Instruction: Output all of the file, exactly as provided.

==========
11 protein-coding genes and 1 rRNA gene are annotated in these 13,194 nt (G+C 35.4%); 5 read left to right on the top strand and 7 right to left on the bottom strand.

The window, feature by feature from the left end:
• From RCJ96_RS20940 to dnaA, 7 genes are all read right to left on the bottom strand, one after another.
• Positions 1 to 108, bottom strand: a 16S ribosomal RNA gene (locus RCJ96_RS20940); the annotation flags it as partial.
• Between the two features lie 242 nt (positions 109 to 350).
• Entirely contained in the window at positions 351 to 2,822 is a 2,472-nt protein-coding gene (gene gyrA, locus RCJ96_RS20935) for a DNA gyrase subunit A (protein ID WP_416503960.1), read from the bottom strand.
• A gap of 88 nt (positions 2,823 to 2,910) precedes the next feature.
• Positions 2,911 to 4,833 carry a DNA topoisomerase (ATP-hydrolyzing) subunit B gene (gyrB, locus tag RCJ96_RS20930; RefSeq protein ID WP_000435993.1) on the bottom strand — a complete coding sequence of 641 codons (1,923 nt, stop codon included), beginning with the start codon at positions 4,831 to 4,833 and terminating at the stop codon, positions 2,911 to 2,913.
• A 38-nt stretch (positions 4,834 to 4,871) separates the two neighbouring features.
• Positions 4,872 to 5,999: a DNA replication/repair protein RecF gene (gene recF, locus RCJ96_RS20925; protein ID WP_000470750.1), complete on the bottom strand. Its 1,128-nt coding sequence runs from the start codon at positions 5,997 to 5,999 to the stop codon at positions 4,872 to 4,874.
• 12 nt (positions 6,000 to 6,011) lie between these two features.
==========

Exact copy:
11 protein-coding genes and 1 rRNA gene are annotated in these 13,194 nt (G+C 35.4%); 5 read left to right on the top strand and 7 right to left on the bottom strand.

The window, feature by feature from the left end:
• From RCJ96_RS20940 to dnaA, 7 genes are all read right to left on the bottom strand, one after another.
• Positions 1 to 108, bottom strand: a 16S ribosomal RNA gene (locus RCJ96_RS20940); the annotation flags it as partial.
• Between the two features lie 242 nt (positions 109 to 350).
• Entirely contained in the window at positions 351 to 2,822 is a 2,472-nt protein-coding gene (gene gyrA, locus RCJ96_RS20935) for a DNA gyrase subunit A (protein ID WP_416503960.1), read from the bottom strand.
• A gap of 88 nt (positions 2,823 to 2,910) precedes the next feature.
• Positions 2,911 to 4,833 carry a DNA topoisomerase (ATP-hydrolyzing) subunit B gene (gyrB, locus tag RCJ96_RS20930; RefSeq protein ID WP_000435993.1) on the bottom strand — a complete coding sequence of 641 codons (1,923 nt, stop codon included), beginning with the start codon at positions 4,831 to 4,833 and terminating at the stop codon, positions 2,911 to 2,913.
• A 38-nt stretch (positions 4,834 to 4,871) separates the two neighbouring features.
• Positions 4,872 to 5,999: a DNA replication/repair protein RecF gene (gene recF, locus RCJ96_RS20925; protein ID WP_000470750.1), complete on the bottom strand. Its 1,128-nt coding sequence runs from the start codon at positions 5,997 to 5,999 to the stop codon at positions 4,872 to 4,874.
• 12 nt (positions 6,000 to 6,011) lie between these two features.